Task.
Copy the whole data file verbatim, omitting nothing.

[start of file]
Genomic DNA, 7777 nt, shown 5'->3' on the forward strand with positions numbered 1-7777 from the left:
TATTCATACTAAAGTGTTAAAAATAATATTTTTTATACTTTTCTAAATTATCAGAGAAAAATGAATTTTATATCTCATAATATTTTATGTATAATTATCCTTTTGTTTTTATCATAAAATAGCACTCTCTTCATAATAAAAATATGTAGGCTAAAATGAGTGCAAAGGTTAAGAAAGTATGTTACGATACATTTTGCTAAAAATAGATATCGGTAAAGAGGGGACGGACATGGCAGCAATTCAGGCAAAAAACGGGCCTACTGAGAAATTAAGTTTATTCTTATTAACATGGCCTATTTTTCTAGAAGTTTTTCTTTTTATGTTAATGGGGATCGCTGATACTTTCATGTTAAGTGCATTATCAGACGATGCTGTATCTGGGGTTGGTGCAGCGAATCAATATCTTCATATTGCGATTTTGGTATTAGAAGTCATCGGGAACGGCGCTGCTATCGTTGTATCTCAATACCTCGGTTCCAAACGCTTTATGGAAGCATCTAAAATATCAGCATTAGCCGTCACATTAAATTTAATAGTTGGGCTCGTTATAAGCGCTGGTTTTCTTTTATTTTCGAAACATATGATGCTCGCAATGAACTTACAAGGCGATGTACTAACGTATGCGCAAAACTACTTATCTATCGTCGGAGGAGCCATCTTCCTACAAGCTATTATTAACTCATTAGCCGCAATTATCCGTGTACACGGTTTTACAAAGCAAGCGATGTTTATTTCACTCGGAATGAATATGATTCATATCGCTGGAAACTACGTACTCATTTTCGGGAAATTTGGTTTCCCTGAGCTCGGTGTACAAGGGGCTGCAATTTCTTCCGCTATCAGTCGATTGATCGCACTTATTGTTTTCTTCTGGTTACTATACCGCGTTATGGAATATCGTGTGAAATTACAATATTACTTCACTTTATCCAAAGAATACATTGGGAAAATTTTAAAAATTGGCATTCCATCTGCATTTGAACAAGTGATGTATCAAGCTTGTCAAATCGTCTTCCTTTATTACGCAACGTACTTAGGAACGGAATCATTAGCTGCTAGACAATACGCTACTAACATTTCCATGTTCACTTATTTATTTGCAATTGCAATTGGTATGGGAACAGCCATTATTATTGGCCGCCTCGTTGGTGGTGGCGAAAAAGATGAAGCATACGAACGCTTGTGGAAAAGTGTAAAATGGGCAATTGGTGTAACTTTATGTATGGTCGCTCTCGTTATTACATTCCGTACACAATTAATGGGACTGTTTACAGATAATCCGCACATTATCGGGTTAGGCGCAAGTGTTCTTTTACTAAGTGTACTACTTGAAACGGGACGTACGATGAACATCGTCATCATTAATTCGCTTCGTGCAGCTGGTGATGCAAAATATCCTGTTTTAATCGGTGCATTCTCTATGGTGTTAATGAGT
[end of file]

Genomic DNA, 7777 nt, shown 5'->3' on the forward strand with positions numbered 1-7777 from the left:
TATTCATACTAAAGTGTTAAAAATAATATTTTTTATACTTTTCTAAATTATCAGAGAAAAATGAATTTTATATCTCATAATATTTTATGTATAATTATCCTTTTGTTTTTATCATAAAATAGCACTCTCTTCATAATAAAAATATGTAGGCTAAAATGAGTGCAAAGGTTAAGAAAGTATGTTACGATACATTTTGCTAAAAATAGATATCGGTAAAGAGGGGACGGACATGGCAGCAATTCAGGCAAAAAACGGGCCTACTGAGAAATTAAGTTTATTCTTATTAACATGGCCTATTTTTCTAGAAGTTTTTCTTTTTATGTTAATGGGGATCGCTGATACTTTCATGTTAAGTGCATTATCAGACGATGCTGTATCTGGGGTTGGTGCAGCGAATCAATATCTTCATATTGCGATTTTGGTATTAGAAGTCATCGGGAACGGCGCTGCTATCGTTGTATCTCAATACCTCGGTTCCAAACGCTTTATGGAAGCATCTAAAATATCAGCATTAGCCGTCACATTAAATTTAATAGTTGGGCTCGTTATAAGCGCTGGTTTTCTTTTATTTTCGAAACATATGATGCTCGCAATGAACTTACAAGGCGATGTACTAACGTATGCGCAAAACTACTTATCTATCGTCGGAGGAGCCATCTTCCTACAAGCTATTATTAACTCATTAGCCGCAATTATCCGTGTACACGGTTTTACAAAGCAAGCGATGTTTATTTCACTCGGAATGAATATGATTCATATCGCTGGAAACTACGTACTCATTTTCGGGAAATTTGGTTTCCCTGAGCTCGGTGTACAAGGGGCTGCAATTTCTTCCGCTATCAGTCGATTGATCGCACTTATTGTTTTCTTCTGGTTACTATACCGCGTTATGGAATATCGTGTGAAATTACAATATTACTTCACTTTATCCAAAGAATACATTGGGAAAATTTTAAAAATTGGCATTCCATCTGCATTTGAACAAGTGATGTATCAAGCTTGTCAAATCGTCTTCCTTTATTACGCAACGTACTTAGGAACGGAATCATTAGCTGCTAGACAATACGCTACTAACATTTCCATGTTCACTTATTTATTTGCAATTGCAATTGGTATGGGAACAGCCATTATTATTGGCCGCCTCGTTGGTGGTGGCGAAAAAGATGAAGCATACGAACGCTTGTGGAAAAGTGTAAAATGGGCAATTGGTGTAACTTTATGTATGGTCGCTCTCGTTATTACATTCCGTACACAATTAATGGGACTGTTTACAGATAATCCGCACATTATCGGGTTAGGCGCAAGTGTTCTTTTACTAAGTGTACTACTTGAAACGGGACGTACGATGAACATCGTCATCATTAATTCGCTTCGTGCAGCTGGTGATGCAAAATATCCTGTTTTAATCGGTGCATTCTCTATGGTGTTAATGAGT